[Researcher of the Month] Detecting Ultra-Sensitive Benzene
Professor Kim Hyoun-woo (Division of Materials Science and Engineering)
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Professor Kim Hyoun-woo of the Division of Materials Science and Engineering is April’s Researcher of the Month, for his active role in exploring the field of materials science and engineering. In his paper “Ultra-sensitive benzene detection by a novel approach: Core-shell nanowires combined with the Pd-functionalization”, Kim explains how the detection of benzene gas has become much more efficient than ever. The palladium being extra sensitive to benzene gas has been the key to the detection technique which has drawn attention in this field.
The Pd-functionalized SnO2-ZnO C-S NW is the substance developed by Kim in order to detect benzene, a toxic gas. Since nano-sized palladium particles are added on a cell with SnO2 and ZnO covered on top, the sensor produces a spillover effect, distributing the benzene gas particles along the conduction band.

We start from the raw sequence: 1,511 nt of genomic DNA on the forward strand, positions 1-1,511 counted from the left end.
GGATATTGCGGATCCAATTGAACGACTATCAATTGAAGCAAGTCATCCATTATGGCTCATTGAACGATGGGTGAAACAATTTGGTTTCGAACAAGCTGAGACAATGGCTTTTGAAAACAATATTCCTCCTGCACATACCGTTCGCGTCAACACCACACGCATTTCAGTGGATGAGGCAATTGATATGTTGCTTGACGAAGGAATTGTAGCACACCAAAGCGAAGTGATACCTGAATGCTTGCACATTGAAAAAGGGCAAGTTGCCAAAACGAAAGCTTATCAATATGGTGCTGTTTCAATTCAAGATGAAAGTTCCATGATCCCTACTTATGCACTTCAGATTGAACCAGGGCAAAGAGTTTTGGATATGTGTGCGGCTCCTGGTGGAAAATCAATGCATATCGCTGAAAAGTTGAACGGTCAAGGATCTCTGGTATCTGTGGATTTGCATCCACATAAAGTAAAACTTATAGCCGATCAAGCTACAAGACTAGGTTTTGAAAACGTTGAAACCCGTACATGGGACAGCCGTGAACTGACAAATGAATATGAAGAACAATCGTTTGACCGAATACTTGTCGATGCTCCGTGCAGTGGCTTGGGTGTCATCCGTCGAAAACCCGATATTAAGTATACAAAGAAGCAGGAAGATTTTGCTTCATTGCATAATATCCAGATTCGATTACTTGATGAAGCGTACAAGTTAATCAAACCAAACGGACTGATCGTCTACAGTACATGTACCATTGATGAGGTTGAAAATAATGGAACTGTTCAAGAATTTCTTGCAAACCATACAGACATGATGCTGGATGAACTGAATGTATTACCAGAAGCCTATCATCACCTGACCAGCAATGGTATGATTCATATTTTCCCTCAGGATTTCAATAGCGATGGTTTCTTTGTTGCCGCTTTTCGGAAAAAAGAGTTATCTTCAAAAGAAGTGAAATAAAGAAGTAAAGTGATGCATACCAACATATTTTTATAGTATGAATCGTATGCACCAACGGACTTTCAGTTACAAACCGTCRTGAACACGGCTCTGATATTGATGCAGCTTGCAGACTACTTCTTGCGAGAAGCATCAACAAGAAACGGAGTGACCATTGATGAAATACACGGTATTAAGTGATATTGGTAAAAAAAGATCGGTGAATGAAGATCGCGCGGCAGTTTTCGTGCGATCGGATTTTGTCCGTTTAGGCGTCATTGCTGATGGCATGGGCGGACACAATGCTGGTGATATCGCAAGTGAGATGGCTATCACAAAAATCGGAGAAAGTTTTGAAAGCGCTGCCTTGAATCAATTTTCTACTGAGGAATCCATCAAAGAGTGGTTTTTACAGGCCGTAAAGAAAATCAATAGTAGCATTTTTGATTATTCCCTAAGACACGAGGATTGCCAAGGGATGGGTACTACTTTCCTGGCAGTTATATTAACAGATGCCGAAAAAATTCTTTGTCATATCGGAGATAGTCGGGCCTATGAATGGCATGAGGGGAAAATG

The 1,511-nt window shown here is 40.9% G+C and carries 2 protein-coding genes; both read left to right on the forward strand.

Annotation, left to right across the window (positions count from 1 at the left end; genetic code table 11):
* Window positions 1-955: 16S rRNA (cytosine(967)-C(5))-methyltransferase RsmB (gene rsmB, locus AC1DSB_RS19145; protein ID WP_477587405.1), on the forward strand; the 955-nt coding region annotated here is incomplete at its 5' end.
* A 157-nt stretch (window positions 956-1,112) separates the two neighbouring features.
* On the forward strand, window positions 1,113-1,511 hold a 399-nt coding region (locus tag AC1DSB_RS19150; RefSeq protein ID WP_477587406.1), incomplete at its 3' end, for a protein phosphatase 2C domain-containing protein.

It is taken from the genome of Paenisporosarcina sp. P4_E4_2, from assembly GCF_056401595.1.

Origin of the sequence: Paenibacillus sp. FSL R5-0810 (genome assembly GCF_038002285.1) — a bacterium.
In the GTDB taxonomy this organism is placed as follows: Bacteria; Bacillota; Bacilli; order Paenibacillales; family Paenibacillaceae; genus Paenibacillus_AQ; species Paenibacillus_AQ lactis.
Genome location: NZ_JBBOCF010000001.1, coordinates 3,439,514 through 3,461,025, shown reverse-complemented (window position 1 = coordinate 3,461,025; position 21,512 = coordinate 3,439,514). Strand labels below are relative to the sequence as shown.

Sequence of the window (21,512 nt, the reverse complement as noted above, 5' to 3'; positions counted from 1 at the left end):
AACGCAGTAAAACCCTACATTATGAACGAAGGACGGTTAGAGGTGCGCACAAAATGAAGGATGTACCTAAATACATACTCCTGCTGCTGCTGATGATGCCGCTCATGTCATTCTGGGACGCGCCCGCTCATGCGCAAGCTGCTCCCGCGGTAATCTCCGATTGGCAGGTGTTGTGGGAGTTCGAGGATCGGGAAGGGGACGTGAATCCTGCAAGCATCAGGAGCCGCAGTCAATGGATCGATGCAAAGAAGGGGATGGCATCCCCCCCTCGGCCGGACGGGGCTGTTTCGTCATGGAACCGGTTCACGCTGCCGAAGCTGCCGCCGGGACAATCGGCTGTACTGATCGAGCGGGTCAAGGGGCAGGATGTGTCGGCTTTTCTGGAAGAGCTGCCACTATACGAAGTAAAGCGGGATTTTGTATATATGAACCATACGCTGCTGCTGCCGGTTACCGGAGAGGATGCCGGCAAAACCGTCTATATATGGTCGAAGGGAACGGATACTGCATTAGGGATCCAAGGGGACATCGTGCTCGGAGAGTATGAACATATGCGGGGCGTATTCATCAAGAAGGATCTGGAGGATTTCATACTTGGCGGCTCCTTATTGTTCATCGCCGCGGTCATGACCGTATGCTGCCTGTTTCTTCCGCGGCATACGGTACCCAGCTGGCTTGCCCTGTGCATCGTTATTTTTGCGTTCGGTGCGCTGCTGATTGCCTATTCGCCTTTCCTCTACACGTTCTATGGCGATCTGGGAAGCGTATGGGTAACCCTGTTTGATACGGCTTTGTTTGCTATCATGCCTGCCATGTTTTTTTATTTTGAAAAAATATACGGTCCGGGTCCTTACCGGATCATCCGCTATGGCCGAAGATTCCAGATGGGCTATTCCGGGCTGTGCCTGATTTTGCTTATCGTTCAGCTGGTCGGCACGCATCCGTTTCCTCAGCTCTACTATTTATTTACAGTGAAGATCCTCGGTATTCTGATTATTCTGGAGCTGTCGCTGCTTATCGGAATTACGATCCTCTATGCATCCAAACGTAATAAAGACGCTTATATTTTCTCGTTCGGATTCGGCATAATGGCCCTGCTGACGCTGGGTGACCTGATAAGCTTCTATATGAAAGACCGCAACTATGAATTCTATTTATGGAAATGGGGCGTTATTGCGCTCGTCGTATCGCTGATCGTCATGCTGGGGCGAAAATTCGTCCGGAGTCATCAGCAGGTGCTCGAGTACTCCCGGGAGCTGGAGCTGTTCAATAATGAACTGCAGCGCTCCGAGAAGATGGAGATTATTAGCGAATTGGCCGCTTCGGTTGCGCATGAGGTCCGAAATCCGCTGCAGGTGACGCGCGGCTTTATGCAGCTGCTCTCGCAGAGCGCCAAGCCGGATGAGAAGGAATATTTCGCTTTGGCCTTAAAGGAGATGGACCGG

This is important since benzene gas can be found in everyday life. It is inside cigarette smoke, smog, exhaust fumes and may be found in new houses, creating sick house syndrome. Through Kim’s finding, this benzene gas, which could be lethal to human lives, can be spotted in a much more sensitive manner. Since the sensors and cells created in a smaller size would lead to higher sensitivity, the particles have been selected in nano-sizes.
The only problem that could arise with this sensor is that it depends heavily upon the selectivity of which gas it wants to detect. The compatibility between different particles could create great results as Kim has found out in the case of palladium and benzene, while in other cases, disastrous results may be spawned.
Kim wishes to develop better usage of sensors than those that are being distributed in every day life as of now. “I want to find the best usage of a new sensing principle totally different from the current ones,” said Kim.
Kim Seung-jun email@example.com
Photos by Choi Min-ju
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